Massachusetts: Senate candidates at-a-glance

Republican Candidates

Gabriel Gomez

BOSTON (AP) – NAME: Gabriel Gomez

AGE: 47; born Aug. 27, 1965

EDUCATION: B.S. in Systems Engineering from United States Naval Academy, 1987; M.B.A. from Harvard Business School, 1997.

CAREER: After graduating from the Naval Academy, Gomez served as a pilot in the U.S. Navy before becoming a Navy SEAL officer. He left the Navy in 1996 and earned an MBA from Harvard Business School. Gomez went on to work at the Charlotte, N.C.-based investment banking firm of Bowles Hollowell Conner before being hired by the Boston private equity firm of Summit Partners in 2001. He worked there three years before moving on to the Boston-based investment firm Advent International. He resigned to run for Senate.

FAMILY: Lives in Cohasset with his wife Sarah. The couple has four children, Olivia, Alexander, Antonia, and Max.

QUOTE: “I’ve lived the American Dream. My parents, when they came here, could never have imagined that their son, who didn’t even know English when he went to school, could have gone to the Naval Academy, could have been an air craft carrier pilot, could have been a SEAL, could have gone to Harvard Business School.”

Michael Sullivan

AGE: 58; born Oct. 3, 1954

EDUCATION: B.A. in Business Administration from Boston College, 1979; J.D. from Suffolk University Law School, 1983.

CAREER: Sullivan started off at the Gillette Company in 1973 on the factory floor and worked his way up to executive management, leaving in 1989 to practice law. In 1990 Sullivan ran for state representative and served until he was appointed Plymouth District Attorney in 1995. Sullivan served as district attorney until he was appointed U.S. Attorney for Massachusetts in 2001, serving until 2009. Sullivan also served as director of the U.S. Bureau of Alcohol, Tobacco, Firearms and Explosives from 2006 to 2009.

FAMILY: Lives in Abington with his wife, Terry. The couple has four children, Joseph, Kelly, Alyson, and James.

QUOTE: “We’d take those assets (seized) from drug dealers and then reinvest it back into the community so the communities who were being most harmed by the drug dealing trade would get the benefit.”

Daniel Winslow

BOB SALSBERG,Associated Press

BOSTON (AP) — State Rep. Daniel Winslow concedes he’s an underdog in the Republican primary to earn a slot in the June 25 special election to succeed John Kerry in the U.S. Senate.

But the 54-year-old former judge from Norfolk could also be a wild card in the three-way contest with former U.S. Attorney Michael Sullivan and Cohasset businessman Gabriel Gomez.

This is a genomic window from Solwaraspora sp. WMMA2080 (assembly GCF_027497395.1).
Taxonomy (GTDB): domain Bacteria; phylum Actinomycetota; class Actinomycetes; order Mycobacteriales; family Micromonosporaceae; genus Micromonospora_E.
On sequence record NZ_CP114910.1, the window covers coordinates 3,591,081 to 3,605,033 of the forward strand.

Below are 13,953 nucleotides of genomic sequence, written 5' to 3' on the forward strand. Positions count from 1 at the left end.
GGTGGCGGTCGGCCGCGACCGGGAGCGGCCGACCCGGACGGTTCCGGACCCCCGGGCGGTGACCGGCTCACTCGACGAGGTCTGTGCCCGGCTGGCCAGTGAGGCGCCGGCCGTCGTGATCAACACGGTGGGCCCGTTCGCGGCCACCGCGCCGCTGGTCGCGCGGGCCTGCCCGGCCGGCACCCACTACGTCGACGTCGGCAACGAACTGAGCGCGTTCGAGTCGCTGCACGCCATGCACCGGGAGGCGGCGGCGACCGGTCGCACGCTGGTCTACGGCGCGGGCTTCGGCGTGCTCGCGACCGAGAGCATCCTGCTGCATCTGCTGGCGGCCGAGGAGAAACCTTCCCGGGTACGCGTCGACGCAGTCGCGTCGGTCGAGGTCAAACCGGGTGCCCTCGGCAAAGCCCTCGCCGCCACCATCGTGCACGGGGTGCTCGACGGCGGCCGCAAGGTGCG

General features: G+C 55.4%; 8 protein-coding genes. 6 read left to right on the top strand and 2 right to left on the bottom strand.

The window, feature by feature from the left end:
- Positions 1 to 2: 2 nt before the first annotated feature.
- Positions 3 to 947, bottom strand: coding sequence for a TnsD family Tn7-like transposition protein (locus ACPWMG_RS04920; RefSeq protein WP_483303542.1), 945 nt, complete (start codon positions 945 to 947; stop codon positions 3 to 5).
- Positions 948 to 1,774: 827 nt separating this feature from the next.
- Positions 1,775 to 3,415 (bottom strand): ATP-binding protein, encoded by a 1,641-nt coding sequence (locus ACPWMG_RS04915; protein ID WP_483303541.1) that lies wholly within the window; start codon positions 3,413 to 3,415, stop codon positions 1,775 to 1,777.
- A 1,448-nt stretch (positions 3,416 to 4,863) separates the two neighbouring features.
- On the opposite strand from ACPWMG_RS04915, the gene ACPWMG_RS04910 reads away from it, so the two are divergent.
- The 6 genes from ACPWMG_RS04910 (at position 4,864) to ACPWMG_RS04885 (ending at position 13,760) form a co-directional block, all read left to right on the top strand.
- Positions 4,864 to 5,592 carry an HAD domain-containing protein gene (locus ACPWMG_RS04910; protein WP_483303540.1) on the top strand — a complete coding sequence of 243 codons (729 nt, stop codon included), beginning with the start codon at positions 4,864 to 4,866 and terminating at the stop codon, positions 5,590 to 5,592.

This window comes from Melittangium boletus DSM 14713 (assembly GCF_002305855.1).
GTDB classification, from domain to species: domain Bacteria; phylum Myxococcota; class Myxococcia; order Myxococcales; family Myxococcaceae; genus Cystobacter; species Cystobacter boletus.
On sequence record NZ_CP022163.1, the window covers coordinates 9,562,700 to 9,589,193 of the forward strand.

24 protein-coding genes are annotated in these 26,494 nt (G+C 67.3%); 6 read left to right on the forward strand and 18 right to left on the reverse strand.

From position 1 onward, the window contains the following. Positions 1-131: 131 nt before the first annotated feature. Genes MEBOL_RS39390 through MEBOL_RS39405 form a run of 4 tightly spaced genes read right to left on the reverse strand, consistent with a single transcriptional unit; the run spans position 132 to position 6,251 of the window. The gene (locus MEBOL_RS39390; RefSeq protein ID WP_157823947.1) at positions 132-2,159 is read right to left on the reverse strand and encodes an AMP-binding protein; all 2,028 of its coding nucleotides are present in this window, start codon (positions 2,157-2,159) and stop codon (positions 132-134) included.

The socially moderate, fiscally conservative Winslow grew up in Amherst and graduated from Tufts University and Boston College Law School.

He was appointed a district court judge in 1995 but left the bench after eight years to serve as chief legal counsel in former Gov. Mitt Romney’s administration. He was elected to the state House in 2010.

Democratic Candidates

Stephen Lynch

BOB SALSBERG, Associated Press

BOSTON (AP) — U.S. Rep. Stephen Lynch has made a point of his blue-collar roots as he seeks the Democratic nomination for the special election to the U.S. Senate.

The 58-year-old Lynch was raised in a housing project in South Boston. He was an ironworker for nearly 20 years and served as president of his union local. After attending Boston College Law School, he won a seat in the state House in 1994 and later the state Senate.

In 2001, he won a special election to succeed the late U.S. Rep. Joseph Moakley.

Lynch is more conservative than his Democratic rival in Tuesday’s primary, U.S. Rep. Edward Markey. Lynch voted against the federal health care law and describes himself as “pro-life” on abortion.

But he says he can best represent the interest of Massachusetts working families in the Senate.

Edward Markey

BOSTON (AP) — Edward Markey is hoping to persuade Massachusetts voters that his life in politics makes him the perfect fit for the U.S. Senate seat now up for grabs.

The Malden Democrat first won election to the state Legislature while still attending Boston College Law School. He would go on to land a seat in Congress a few years later in 1977.

He’s served in Congress ever since, currently representing the state’s 5th Congressional District.

During his decades in Washington, Markey has built up a legislative portfolio that includes work on energy, telecommunications, national security and the environment.

Markey said he’s fought the battles that the average resident from Malden would have fought if given the same opportunity.

Markey is facing off against congressman Stephen Lynch in Tuesday’s Democratic primary.

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